None of these tropes are terrible in and of themselves. Heck, if mini-skirts were a rarity, I could even tolerate them. The problem is rather that these tropes have congealed into structures that usually go unquestioned and that render us stories, characters, and imagined worlds that are simpler and less interesting than they could be. Science fiction is experiencing a cultural rejuvenation; it behooves us to take advantage of it.

Sunday, January 15, 2017

What Our Screens Are Hiding from Us

I spent many hours on the internet today, as did most of the several millions of people in my vicinity, not to mention billions more around the world. Whether it elates or depresses us, much of our lives are now lived, in some sense for which we lack precise vocabulary, online. Simultaneously, our movies have become longer and more spectacular, our tolerance for long, complex books has increased (witness the popularity of behemoths such as A Song of Ice and Fire), the number of television series has exploded. We are starving for entertainment, no matter how we may stuff ourselves.

Though our online lives are as complicated, emotionally fraught, confusing, fascinating, and even at times fun, as our 'real' lives, the virtual dimension has proven immensely difficult to narrativize, though many writers, filmmakers, musicians, and other artists have been experimenting with form, genre, and style, trying to figure out a way to render the way we live now in fiction.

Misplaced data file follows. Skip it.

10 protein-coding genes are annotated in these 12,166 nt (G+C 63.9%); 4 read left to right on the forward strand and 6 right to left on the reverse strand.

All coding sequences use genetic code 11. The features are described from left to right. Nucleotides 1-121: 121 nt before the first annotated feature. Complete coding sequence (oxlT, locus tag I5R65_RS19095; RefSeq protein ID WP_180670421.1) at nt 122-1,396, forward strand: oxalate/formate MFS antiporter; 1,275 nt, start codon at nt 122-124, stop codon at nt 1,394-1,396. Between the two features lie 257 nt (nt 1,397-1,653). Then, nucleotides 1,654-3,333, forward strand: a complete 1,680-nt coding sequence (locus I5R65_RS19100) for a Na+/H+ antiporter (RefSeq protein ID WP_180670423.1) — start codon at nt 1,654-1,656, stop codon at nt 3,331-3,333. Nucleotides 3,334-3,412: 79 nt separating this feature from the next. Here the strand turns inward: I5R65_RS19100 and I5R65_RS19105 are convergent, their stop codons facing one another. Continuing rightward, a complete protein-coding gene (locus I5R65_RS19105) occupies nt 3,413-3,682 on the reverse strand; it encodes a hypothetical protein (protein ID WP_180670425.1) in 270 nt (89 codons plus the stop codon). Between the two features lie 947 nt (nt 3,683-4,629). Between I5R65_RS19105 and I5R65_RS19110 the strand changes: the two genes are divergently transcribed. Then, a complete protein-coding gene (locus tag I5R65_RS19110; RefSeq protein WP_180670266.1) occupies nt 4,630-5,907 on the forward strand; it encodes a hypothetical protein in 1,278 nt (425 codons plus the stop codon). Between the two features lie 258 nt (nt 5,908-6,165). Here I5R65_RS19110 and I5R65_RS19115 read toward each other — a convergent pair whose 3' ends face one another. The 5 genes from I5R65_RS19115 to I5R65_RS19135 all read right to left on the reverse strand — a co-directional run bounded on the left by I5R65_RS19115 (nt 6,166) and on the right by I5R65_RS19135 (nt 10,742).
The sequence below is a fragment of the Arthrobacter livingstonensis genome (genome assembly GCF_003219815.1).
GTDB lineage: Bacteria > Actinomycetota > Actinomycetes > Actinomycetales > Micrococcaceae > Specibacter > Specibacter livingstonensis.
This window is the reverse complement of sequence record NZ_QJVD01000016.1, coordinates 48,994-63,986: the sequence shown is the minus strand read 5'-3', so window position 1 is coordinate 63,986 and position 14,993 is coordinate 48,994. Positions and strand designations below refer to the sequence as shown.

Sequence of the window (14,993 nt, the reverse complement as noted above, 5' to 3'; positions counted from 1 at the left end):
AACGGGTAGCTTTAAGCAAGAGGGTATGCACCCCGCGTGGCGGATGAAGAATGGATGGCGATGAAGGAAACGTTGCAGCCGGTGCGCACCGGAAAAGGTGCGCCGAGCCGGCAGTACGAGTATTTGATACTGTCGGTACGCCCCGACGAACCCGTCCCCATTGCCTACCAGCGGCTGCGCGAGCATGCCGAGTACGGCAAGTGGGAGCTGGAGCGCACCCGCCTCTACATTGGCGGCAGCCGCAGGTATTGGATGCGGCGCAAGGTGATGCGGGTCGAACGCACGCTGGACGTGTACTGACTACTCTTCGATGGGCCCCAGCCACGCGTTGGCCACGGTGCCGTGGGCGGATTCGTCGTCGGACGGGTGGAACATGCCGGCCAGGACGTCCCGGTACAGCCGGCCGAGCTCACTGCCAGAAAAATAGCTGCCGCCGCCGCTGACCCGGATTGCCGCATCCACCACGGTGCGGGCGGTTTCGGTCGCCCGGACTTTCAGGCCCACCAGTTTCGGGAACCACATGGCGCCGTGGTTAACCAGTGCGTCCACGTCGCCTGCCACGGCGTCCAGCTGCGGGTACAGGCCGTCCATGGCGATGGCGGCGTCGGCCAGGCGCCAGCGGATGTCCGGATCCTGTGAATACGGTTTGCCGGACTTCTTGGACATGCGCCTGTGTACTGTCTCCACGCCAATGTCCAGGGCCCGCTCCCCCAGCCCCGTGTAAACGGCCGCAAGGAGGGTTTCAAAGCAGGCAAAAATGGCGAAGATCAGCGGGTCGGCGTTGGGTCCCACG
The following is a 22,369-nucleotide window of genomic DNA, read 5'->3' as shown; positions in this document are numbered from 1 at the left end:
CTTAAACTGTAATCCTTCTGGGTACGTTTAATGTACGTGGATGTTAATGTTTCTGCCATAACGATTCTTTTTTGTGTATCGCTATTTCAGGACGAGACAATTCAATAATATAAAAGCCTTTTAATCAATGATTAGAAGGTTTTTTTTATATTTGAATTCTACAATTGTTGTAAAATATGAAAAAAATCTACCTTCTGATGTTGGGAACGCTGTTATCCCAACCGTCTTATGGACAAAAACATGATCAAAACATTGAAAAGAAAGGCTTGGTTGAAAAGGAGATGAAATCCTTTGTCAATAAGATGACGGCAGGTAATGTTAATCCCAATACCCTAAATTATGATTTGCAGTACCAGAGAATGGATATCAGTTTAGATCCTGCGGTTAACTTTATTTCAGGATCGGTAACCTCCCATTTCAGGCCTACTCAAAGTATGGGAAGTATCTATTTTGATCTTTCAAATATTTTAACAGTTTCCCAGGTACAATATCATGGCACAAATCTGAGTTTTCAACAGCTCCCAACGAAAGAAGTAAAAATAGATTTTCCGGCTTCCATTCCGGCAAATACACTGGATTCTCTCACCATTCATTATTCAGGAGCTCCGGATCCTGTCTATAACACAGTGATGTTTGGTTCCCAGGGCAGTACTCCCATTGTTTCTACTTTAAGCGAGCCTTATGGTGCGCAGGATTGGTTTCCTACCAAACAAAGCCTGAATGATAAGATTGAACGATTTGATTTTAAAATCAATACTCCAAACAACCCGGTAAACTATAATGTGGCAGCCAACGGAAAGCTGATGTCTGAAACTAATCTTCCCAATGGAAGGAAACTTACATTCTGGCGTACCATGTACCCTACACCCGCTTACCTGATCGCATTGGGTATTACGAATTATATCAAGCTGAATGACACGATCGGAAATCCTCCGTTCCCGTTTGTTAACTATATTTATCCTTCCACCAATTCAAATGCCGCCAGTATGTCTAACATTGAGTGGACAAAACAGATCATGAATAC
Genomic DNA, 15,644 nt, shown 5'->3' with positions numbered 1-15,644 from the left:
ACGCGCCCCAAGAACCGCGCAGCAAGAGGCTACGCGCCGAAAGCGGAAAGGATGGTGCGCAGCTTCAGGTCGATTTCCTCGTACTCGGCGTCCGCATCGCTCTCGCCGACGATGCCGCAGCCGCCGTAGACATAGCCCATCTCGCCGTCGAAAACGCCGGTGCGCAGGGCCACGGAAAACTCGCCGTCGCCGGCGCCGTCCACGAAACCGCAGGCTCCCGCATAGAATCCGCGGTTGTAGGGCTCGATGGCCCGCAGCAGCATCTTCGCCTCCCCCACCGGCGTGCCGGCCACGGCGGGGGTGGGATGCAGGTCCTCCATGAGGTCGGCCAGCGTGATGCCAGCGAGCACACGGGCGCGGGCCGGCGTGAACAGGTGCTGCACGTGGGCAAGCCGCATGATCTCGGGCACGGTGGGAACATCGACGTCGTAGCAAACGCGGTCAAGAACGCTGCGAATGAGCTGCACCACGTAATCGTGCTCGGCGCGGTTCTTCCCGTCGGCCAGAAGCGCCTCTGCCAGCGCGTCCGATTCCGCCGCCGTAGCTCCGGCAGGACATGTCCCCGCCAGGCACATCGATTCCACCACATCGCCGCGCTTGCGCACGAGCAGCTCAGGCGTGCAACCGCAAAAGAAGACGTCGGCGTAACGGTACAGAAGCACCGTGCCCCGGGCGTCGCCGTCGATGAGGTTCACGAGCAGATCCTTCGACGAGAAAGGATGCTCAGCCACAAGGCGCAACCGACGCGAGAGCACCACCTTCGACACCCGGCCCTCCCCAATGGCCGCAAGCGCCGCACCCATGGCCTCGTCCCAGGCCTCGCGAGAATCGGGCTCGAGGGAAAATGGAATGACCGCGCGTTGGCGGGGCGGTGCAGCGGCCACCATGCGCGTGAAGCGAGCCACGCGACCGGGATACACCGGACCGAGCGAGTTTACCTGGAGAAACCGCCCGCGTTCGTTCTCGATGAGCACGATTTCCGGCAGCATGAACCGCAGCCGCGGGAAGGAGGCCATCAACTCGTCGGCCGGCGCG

The problem is that our virtual lives are not terribly interesting when we are not living them. It is no great thrill to watch someone stooped over a gleaming screen, tapping at a keyboard, at work or at play on the internet. It's perhaps even less absorbing to read a stranger's texts, skim a stranger's search history, float in the wake of an aimless boat in a sea of memes.

No matter how intently engrossed in our virtual lives, the entertainment for which we hunger indicates that we are rather bored by them when we are in the position of a spectator. Although our technology permits us to explore outer space while staying safely put on Earth, our movies are only ever concerned with manned missions. Although most robots that we use now and that are in development are not androids, our fiction insists on the humanoid, whether humanoid robots or computers with recognizably human voices. The most popular genres at the box office - science fiction and action movies - zero in on individuals performing deeds of derring-do in the 'real' world. Though technology may prove of assistance, human beings race, fight, fire weapons, scheme, and conquer, their actions unmediated by their devices - this is so, even though the most popular genre, science fiction, whether in the form of superhero movies and comics, first-person shooter video games, dystopian novels, or whatever else, is as deeply tied to technology as magic is to fantasy.